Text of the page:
“The Arctic is generally very cold and the areas farther south are warm and that difference in area between those two areas is really what fuels that vast river of weather moving high over our head that we call the jet stream.
The jet stream in turn creates the weather that we feel all around the northern hemisphere and the middle latitudes, so anything that affects this jet stream is going to affect weather patterns. So as the Arctic warms up much faster than the areas farther south, we’re seeing this temperature difference between these two regions get smaller. This means the force that drives those winds in the jet stream are getting smaller and that means the winds themselves in the jet stream are getting weaker.
The colour band shows the jet stream moving around the northern hemisphere from west to east. Source: NASA
When that happens, the jet stream tends to take a wavier path as it travels around the northern hemisphere and those waves are actually what create the stormy patterns [and] the nice weather patterns. As those waves get larger because of this weakening of those winds of the jet streams, they tend to move more slowly from west to east. That means it feels like the weather patterns are sticking around longer, because those patterns are moving much more slowly and this then makes it more likely to have the kind of extreme events that are related to persistent weather patterns.”
Are critical findings influencing policy?
These changes in climate have huge implications as Dr. Francis points out, there are “people who worry about whether there is enough fresh water to supply cities, whether there is enough snowpack on mountains to supply reservoirs, and for agriculture… Drought and agriculture is a big problem. Storminess in certain areas is another big problem. Yes, it has a huge impact for a whole range of issues that affect the way we live.”
It is no wonder then that Dr. Francis and her colleagues have attracted the attention of President Obama’s chief science advisor, Dr. John Holdren. Dr. Holdren has been reporting directly to the President on the real time effects of climate change and is keen to understand what this new research tells us about the future impact of changes to the jet stream. Francis muses and says:
“Yes, we’ve had a lot of interest from policymakers… I think we’re starting to make a lot of progress now in getting policymakers to understand that this is a big problem they have to face… I think decision makers and the policymakers at the local level get it much better because they’re already seeing effects on their local areas. Sea level rise is an obvious one. They’re already seeing changes in drought and agricultural problems and dealing with fresh water issues. It is really at the local level that we’re having more success.”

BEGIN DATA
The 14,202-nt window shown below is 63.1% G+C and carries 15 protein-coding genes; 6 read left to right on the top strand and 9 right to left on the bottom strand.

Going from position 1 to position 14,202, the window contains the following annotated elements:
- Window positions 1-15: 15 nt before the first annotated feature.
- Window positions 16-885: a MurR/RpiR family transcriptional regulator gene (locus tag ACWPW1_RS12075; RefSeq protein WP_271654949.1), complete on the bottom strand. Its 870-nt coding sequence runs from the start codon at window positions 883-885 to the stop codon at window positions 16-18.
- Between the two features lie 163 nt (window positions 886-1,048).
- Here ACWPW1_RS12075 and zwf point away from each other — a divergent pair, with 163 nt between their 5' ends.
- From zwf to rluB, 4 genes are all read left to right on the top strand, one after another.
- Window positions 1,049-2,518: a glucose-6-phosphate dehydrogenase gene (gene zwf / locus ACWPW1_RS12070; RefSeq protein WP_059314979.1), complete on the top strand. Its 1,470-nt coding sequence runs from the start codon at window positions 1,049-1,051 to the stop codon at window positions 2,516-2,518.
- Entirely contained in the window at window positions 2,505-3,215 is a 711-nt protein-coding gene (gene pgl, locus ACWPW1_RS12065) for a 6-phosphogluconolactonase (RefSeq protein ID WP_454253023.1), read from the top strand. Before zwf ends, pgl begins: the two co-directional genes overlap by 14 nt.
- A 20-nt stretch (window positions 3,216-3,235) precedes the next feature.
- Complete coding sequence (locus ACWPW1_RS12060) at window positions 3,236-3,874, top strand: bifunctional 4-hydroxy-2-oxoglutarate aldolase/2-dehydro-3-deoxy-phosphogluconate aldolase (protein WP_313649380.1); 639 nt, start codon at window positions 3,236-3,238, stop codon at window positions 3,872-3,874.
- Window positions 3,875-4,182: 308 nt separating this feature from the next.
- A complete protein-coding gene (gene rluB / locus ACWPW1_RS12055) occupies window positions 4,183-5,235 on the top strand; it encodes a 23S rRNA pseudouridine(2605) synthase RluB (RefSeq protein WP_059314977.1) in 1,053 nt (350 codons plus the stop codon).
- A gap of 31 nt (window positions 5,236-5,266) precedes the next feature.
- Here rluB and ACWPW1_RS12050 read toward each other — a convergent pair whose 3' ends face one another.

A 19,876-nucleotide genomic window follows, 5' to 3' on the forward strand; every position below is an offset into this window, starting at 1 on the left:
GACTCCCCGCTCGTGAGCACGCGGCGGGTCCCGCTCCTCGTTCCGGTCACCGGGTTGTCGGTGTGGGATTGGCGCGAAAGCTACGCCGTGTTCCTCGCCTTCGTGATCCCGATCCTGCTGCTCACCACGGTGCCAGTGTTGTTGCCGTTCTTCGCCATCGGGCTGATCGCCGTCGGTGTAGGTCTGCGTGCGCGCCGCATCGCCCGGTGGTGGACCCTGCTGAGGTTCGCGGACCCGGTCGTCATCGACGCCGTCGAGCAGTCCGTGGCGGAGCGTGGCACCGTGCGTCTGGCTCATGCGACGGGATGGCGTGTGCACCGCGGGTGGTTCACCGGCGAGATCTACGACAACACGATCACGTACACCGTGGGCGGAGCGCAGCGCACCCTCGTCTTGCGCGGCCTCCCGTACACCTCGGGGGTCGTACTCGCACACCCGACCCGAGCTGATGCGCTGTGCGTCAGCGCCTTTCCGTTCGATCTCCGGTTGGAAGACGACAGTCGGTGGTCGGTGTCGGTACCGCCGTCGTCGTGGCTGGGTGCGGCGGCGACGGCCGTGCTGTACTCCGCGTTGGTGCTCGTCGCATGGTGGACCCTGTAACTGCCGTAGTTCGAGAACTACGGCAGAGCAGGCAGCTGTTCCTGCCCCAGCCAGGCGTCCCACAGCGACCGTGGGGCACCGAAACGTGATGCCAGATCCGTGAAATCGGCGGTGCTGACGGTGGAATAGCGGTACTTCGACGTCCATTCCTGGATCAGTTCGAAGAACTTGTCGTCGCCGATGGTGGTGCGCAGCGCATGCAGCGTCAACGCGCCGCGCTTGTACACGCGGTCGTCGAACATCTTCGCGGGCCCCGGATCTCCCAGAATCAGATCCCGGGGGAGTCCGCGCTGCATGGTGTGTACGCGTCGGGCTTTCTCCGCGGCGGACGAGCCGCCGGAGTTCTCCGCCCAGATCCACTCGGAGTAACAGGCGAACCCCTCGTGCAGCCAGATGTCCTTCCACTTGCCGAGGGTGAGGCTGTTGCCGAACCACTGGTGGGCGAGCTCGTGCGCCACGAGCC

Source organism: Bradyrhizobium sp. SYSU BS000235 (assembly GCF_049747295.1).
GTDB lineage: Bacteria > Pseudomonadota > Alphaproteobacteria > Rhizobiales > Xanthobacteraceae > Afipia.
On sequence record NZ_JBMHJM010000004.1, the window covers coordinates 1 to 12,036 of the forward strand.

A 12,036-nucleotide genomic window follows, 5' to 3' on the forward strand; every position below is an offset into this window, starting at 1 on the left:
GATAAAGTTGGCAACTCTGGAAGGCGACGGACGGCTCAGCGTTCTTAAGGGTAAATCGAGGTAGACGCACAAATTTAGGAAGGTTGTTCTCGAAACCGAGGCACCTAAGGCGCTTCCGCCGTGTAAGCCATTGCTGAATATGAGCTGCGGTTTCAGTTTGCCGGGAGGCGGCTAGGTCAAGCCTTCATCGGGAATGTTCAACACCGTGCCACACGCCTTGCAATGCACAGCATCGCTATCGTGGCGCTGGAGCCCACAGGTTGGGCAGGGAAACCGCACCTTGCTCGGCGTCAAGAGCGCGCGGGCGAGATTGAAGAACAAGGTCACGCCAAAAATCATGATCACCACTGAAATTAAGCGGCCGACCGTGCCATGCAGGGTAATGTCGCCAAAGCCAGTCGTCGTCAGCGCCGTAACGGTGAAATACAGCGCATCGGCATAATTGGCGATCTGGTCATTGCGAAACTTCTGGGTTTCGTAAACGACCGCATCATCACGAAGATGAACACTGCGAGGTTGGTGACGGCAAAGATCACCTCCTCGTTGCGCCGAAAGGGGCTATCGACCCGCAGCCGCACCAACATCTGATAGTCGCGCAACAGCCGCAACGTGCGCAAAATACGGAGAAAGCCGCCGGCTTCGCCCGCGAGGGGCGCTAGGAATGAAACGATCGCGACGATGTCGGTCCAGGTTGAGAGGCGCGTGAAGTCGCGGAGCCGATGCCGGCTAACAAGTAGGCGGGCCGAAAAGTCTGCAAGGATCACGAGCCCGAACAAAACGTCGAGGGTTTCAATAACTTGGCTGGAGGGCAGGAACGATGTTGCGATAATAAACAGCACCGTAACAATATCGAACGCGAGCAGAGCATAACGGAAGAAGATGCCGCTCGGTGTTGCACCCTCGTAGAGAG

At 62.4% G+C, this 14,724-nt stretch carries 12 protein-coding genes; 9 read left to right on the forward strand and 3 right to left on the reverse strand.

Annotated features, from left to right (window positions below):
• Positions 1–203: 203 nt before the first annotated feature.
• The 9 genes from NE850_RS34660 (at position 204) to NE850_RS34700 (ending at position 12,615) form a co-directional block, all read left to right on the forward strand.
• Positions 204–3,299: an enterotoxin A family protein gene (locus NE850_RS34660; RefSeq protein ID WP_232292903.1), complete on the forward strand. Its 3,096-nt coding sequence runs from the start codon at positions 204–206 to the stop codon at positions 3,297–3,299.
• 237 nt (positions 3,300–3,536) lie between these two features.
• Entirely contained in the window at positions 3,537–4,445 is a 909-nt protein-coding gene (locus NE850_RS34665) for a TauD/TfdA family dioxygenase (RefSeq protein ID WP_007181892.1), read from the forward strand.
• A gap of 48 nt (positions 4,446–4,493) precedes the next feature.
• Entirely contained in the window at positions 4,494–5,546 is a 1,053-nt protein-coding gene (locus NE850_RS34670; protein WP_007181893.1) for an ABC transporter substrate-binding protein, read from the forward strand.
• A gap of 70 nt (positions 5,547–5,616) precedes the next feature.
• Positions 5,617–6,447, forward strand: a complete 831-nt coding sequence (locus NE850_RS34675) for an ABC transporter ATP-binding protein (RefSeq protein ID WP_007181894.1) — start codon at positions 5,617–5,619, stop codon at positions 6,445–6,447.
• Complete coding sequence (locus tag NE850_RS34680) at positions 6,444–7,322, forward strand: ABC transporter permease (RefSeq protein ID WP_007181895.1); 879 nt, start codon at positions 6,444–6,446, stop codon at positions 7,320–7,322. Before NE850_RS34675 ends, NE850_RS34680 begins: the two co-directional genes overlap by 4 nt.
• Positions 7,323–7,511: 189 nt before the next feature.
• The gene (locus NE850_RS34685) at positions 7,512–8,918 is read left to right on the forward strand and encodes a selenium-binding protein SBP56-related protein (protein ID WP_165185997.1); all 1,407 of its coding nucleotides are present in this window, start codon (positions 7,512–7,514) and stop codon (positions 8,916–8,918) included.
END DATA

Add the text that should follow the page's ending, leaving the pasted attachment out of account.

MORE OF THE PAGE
New research supports the case that Arctic sea ice loss is driving climate changes
So in understanding the changes in the jet stream it is important to research how the vast atmospheric river of weather above our heads is connected to other climate mechanisms. To explain this, Francis cites new research by colleagues that has emerged in the last couple of months:
“It appears that over the north Atlantic, and towards Asia, there’s a mechanism that appears to be quite robust, and several groups have found this mechanism using completely different analysis techniques. So what we’re finding is that there’s an area, North of Scandinavia in the Arctic, where the ice has been disappearing particularly rapidly. When that ice disappears… there is regular ocean underneath, and that ocean absorbs a lot more energy from the sun through the summertime. So it becomes very warm there.
Then as the fall comes around, all that heat that’s been absorbed all summer long, where the ice has retreated, is put back in the atmosphere and that creates a big bubble of hot air… over that region where the ice was lost. This tends to create a northward bulge in the jet stream there… that creates a surface high pressure area that circulates in the clockwise direction. That sucks cold air down from the Arctic over northern Eurasia, and that creates a southward dip in the jet stream. So what we’re getting is this big northward bulge up over Scandinavia and a southward dip over Asia… creating, first the tendency for a larger wave in the jet stream, which tends to move more slowly, but also we’re seeing this mechanism that creates these colder winters that have been observed over Eurasia.